La euronémesis de los mercados emergentes

BRUSELAS – Las monedas de los mercados emergentes están colapsando y sus bancos centrales se ocupan de ajustar sus políticas, para hacerlas más restrictivas en un intento por estabilizar los mercados financieros de sus países. ¿A quién puede culparse por esta situación?

Hace unos pocos años atrás, cuando la Reserva Federal de los Estados Unidos se embarcó en otra ronda más de “flexibilización cuantitativa”, algunos líderes de los mercados emergentes protestaron enérgicamente. Éstos líderes vieron las adquisiciones abiertas de valores a largo plazo de la Reserva Federal como un intento de maquinar una devaluación competitiva del dólar y temieron que las condiciones monetarias extremadamente expansivas de los Estados Unidos desencadenarían una avalancha de flujos de entrada de “capital especulativo”, forzándolos a subir sus tasas de cambio. Ellos temían que este hecho disminuiría no solamente su competitividad en las exportaciones y pondría en déficit sus cuentas externa, sino que también los expondría a las terribles consecuencias de una repentina suspensión en los flujos de entrada de capital cuando los formuladores de políticas en los Estados Unidos revirtieran el curso de dicha política expansiva.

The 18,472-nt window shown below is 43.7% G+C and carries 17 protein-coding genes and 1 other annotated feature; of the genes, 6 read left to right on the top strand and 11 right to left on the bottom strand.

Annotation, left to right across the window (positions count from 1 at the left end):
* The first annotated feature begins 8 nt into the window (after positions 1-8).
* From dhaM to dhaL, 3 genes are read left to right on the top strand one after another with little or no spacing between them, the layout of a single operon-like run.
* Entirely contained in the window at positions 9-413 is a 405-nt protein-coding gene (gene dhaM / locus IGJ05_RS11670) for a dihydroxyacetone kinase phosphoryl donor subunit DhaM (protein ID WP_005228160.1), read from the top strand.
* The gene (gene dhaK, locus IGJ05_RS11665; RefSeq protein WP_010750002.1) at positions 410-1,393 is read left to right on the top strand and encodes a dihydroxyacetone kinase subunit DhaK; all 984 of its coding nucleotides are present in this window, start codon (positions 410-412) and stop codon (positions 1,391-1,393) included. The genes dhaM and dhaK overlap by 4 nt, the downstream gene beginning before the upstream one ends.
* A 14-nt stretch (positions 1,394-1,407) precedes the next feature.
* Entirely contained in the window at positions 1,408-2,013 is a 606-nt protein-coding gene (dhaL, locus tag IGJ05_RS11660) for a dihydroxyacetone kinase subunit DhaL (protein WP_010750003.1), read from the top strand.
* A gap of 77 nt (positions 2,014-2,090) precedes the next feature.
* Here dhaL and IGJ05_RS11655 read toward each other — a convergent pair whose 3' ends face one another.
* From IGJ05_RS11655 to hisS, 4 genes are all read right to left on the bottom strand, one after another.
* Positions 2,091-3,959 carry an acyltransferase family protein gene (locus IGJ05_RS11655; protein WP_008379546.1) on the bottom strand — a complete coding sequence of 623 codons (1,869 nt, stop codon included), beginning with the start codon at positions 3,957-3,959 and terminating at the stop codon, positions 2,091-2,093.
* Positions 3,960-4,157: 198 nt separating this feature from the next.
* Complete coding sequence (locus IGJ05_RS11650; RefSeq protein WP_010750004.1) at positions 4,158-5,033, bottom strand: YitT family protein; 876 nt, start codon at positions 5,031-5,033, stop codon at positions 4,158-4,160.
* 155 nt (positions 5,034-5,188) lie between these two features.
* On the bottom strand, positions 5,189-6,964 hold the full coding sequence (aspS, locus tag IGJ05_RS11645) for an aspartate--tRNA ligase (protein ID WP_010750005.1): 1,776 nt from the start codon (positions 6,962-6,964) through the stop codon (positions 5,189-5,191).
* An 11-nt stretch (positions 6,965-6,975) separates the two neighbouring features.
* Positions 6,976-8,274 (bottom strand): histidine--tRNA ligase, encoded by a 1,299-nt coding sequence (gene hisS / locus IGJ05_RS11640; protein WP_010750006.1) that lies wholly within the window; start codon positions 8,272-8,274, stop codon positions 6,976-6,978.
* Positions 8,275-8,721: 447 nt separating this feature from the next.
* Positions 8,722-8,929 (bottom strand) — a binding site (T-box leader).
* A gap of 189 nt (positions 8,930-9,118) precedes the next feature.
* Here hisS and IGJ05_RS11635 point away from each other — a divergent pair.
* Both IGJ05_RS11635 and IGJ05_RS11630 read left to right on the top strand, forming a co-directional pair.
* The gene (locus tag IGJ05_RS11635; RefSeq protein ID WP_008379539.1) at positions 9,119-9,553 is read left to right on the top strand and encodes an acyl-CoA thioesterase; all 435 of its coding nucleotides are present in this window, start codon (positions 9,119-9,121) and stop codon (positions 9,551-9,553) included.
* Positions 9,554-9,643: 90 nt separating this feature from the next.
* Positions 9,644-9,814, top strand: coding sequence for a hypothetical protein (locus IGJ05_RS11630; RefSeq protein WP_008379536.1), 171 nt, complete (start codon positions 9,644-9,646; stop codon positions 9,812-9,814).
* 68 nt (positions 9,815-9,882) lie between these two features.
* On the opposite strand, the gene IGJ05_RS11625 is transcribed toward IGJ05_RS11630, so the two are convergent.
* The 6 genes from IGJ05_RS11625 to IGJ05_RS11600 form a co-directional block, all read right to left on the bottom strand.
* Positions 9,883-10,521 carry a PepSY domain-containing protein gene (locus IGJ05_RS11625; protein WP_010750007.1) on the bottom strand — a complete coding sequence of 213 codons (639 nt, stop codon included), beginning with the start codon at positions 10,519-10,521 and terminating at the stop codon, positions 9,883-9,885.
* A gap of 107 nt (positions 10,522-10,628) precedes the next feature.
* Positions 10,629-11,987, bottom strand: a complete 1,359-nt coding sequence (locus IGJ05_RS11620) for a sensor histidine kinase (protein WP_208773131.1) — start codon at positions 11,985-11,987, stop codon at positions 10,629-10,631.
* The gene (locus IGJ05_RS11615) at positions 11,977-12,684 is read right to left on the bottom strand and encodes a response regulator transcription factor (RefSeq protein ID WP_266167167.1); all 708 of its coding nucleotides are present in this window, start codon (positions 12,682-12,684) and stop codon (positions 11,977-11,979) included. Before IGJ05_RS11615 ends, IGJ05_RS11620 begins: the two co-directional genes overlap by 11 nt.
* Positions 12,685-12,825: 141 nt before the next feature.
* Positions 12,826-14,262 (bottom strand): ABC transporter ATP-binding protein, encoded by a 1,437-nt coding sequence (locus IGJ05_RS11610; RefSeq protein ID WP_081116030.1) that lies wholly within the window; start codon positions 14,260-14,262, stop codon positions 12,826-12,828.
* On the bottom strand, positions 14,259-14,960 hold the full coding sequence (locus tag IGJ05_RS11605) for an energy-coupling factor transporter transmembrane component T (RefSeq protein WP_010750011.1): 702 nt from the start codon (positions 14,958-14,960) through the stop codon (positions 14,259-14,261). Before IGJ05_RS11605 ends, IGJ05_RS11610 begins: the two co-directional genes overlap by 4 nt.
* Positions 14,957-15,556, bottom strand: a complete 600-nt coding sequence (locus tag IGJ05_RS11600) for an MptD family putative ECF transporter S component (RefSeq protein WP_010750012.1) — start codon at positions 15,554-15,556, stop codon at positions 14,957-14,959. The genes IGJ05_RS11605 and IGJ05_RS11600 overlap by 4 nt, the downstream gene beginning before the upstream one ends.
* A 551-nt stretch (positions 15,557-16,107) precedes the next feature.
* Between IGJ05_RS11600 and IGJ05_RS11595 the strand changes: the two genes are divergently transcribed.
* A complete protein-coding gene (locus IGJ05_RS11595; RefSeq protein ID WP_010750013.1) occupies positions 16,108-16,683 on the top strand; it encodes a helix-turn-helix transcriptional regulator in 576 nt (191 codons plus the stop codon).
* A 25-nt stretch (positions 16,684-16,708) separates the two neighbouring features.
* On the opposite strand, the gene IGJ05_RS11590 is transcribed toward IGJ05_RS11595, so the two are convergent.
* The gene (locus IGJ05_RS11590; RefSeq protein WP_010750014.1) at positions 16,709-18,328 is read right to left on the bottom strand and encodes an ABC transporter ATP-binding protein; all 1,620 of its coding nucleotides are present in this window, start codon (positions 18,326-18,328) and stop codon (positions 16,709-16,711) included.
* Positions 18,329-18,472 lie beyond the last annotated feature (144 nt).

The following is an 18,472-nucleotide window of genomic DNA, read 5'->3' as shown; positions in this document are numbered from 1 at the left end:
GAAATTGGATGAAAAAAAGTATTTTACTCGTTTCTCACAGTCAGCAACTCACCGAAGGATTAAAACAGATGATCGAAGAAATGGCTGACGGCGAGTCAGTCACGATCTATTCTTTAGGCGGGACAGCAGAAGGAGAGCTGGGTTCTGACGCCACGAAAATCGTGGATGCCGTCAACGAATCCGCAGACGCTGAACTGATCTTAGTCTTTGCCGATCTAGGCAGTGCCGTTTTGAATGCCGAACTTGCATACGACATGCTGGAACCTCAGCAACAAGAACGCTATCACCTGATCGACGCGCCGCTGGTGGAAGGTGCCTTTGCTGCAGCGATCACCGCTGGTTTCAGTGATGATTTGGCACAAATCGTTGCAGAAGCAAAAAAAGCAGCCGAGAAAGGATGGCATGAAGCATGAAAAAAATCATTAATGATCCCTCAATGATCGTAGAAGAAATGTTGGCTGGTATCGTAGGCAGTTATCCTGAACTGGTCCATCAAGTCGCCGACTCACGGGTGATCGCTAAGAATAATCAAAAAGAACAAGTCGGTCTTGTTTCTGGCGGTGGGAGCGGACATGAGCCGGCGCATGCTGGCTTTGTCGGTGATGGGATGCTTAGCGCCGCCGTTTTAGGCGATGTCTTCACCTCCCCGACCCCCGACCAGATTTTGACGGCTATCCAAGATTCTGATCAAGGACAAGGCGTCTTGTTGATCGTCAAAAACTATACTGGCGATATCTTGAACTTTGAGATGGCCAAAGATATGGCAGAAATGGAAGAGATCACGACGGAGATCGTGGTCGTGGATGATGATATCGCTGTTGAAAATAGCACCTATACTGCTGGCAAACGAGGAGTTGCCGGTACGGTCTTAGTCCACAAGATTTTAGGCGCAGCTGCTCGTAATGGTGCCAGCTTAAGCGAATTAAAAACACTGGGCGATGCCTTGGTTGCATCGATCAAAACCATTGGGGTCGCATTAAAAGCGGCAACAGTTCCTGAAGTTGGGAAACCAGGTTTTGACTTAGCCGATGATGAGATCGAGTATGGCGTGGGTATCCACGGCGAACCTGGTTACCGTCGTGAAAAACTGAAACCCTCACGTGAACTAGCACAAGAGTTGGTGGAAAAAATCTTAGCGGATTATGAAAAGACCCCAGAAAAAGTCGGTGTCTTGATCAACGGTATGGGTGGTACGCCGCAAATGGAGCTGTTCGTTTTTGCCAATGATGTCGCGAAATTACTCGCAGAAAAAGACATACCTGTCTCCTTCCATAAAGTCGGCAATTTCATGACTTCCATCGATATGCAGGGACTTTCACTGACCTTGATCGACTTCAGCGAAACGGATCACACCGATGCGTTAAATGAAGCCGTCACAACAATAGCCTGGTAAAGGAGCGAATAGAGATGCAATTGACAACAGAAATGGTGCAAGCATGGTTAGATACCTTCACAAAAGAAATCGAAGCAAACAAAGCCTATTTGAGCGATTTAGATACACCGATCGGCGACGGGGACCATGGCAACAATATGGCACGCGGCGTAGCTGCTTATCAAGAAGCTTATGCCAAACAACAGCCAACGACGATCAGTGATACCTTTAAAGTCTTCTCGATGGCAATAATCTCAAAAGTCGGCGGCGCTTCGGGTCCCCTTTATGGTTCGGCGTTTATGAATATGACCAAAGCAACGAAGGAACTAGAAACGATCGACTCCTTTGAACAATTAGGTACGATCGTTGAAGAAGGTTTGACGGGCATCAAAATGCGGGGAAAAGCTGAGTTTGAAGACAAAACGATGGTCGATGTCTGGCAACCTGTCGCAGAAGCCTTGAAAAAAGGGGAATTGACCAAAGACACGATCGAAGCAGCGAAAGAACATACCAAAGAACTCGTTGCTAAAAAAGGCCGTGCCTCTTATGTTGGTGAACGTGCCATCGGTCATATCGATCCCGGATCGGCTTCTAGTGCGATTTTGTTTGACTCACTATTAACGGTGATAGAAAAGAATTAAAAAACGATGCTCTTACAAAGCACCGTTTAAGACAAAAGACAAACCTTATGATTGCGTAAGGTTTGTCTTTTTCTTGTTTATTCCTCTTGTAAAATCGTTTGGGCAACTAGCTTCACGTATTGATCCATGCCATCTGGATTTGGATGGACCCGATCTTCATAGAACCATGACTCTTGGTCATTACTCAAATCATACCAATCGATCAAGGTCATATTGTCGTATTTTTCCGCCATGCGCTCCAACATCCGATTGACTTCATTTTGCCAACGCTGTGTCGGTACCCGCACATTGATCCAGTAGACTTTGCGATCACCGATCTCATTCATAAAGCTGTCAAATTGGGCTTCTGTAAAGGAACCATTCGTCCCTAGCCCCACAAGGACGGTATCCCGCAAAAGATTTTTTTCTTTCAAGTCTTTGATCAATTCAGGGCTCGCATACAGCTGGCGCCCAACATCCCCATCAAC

A primera vista, estos temores parecen haber estado bien fundamentados. El título de un reciente artículo publicado por el Fondo Monetario Internacional lo expresa en pocas palabras: Los flujos de capital son volubles: en cualquier momento y en cualquier lugar [“Capital Flows are Fickle: Anytime, Anywhere.”]. El simple anuncio de que la Reserva Federal podría disminuir paulatinamente sus operaciones no convencionales de política monetaria ha conducido a la actual fuga de capitales de los mercados emergentes.

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